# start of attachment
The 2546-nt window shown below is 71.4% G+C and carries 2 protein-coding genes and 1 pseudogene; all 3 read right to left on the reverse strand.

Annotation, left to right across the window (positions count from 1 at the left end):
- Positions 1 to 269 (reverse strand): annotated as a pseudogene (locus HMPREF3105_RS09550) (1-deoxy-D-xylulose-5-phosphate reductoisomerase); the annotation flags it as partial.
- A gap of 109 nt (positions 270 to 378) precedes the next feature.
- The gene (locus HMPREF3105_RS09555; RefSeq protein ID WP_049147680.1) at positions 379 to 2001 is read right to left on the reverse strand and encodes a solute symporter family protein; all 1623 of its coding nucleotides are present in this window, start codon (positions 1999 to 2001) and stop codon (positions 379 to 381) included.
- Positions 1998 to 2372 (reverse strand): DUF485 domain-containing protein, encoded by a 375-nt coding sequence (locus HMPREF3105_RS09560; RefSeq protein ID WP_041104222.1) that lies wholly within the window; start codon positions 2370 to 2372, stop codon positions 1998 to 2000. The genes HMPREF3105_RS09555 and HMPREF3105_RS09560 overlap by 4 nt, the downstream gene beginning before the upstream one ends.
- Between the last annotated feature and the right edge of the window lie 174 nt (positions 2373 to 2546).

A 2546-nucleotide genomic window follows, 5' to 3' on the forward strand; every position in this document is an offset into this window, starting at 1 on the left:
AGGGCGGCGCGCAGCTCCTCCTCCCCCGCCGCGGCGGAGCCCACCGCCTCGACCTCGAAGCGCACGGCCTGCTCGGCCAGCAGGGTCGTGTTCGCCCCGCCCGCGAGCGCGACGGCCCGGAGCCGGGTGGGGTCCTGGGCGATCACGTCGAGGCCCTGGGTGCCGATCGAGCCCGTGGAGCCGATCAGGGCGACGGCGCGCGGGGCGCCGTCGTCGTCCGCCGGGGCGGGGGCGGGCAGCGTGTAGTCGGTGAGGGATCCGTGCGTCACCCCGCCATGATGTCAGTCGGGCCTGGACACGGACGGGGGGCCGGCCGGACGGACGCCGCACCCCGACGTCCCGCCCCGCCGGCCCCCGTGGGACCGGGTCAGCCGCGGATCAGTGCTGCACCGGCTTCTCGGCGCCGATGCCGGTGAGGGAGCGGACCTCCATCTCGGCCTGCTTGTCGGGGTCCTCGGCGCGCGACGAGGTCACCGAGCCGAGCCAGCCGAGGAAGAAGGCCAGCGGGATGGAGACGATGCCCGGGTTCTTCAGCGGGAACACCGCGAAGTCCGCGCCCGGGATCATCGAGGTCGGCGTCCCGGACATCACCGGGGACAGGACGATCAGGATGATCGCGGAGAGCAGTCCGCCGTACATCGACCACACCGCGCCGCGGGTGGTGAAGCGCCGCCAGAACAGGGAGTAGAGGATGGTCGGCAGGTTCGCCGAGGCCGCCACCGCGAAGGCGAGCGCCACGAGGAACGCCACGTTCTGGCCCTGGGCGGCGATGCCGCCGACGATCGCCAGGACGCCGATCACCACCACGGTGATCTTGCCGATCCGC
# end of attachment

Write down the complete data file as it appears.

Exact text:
The 2546-nt window shown below is 71.4% G+C and carries 2 protein-coding genes and 1 pseudogene; all 3 read right to left on the reverse strand.

Annotation, left to right across the window (positions count from 1 at the left end):
- Positions 1 to 269 (reverse strand): annotated as a pseudogene (locus HMPREF3105_RS09550) (1-deoxy-D-xylulose-5-phosphate reductoisomerase); the annotation flags it as partial.
- A gap of 109 nt (positions 270 to 378) precedes the next feature.
- The gene (locus HMPREF3105_RS09555; RefSeq protein ID WP_049147680.1) at positions 379 to 2001 is read right to left on the reverse strand and encodes a solute symporter family protein; all 1623 of its coding nucleotides are present in this window, start codon (positions 1999 to 2001) and stop codon (positions 379 to 381) included.
- Positions 1998 to 2372 (reverse strand): DUF485 domain-containing protein, encoded by a 375-nt coding sequence (locus HMPREF3105_RS09560; RefSeq protein ID WP_041104222.1) that lies wholly within the window; start codon positions 2370 to 2372, stop codon positions 1998 to 2000. The genes HMPREF3105_RS09555 and HMPREF3105_RS09560 overlap by 4 nt, the downstream gene beginning before the upstream one ends.
- Between the last annotated feature and the right edge of the window lie 174 nt (positions 2373 to 2546).

A 2546-nucleotide genomic window follows, 5' to 3' on the forward strand; every position in this document is an offset into this window, starting at 1 on the left:
AGGGCGGCGCGCAGCTCCTCCTCCCCCGCCGCGGCGGAGCCCACCGCCTCGACCTCGAAGCGCACGGCCTGCTCGGCCAGCAGGGTCGTGTTCGCCCCGCCCGCGAGCGCGACGGCCCGGAGCCGGGTGGGGTCCTGGGCGATCACGTCGAGGCCCTGGGTGCCGATCGAGCCCGTGGAGCCGATCAGGGCGACGGCGCGCGGGGCGCCGTCGTCGTCCGCCGGGGCGGGGGCGGGCAGCGTGTAGTCGGTGAGGGATCCGTGCGTCACCCCGCCATGATGTCAGTCGGGCCTGGACACGGACGGGGGGCCGGCCGGACGGACGCCGCACCCCGACGTCCCGCCCCGCCGGCCCCCGTGGGACCGGGTCAGCCGCGGATCAGTGCTGCACCGGCTTCTCGGCGCCGATGCCGGTGAGGGAGCGGACCTCCATCTCGGCCTGCTTGTCGGGGTCCTCGGCGCGCGACGAGGTCACCGAGCCGAGCCAGCCGAGGAAGAAGGCCAGCGGGATGGAGACGATGCCCGGGTTCTTCAGCGGGAACACCGCGAAGTCCGCGCCCGGGATCATCGAGGTCGGCGTCCCGGACATCACCGGGGACAGGACGATCAGGATGATCGCGGAGAGCAGTCCGCCGTACATCGACCACACCGCGCCGCGGGTGGTGAAGCGCCGCCAGAACAGGGAGTAGAGGATGGTCGGCAGGTTCGCCGAGGCCGCCACCGCGAAGGCGAGCGCCACGAGGAACGCCACGTTCTGGCCCTGGGCGGCGATGCCGCCGACGATCGCCAGGACGCCGATCACCACCACGGTGATCTTGCCGATCCGC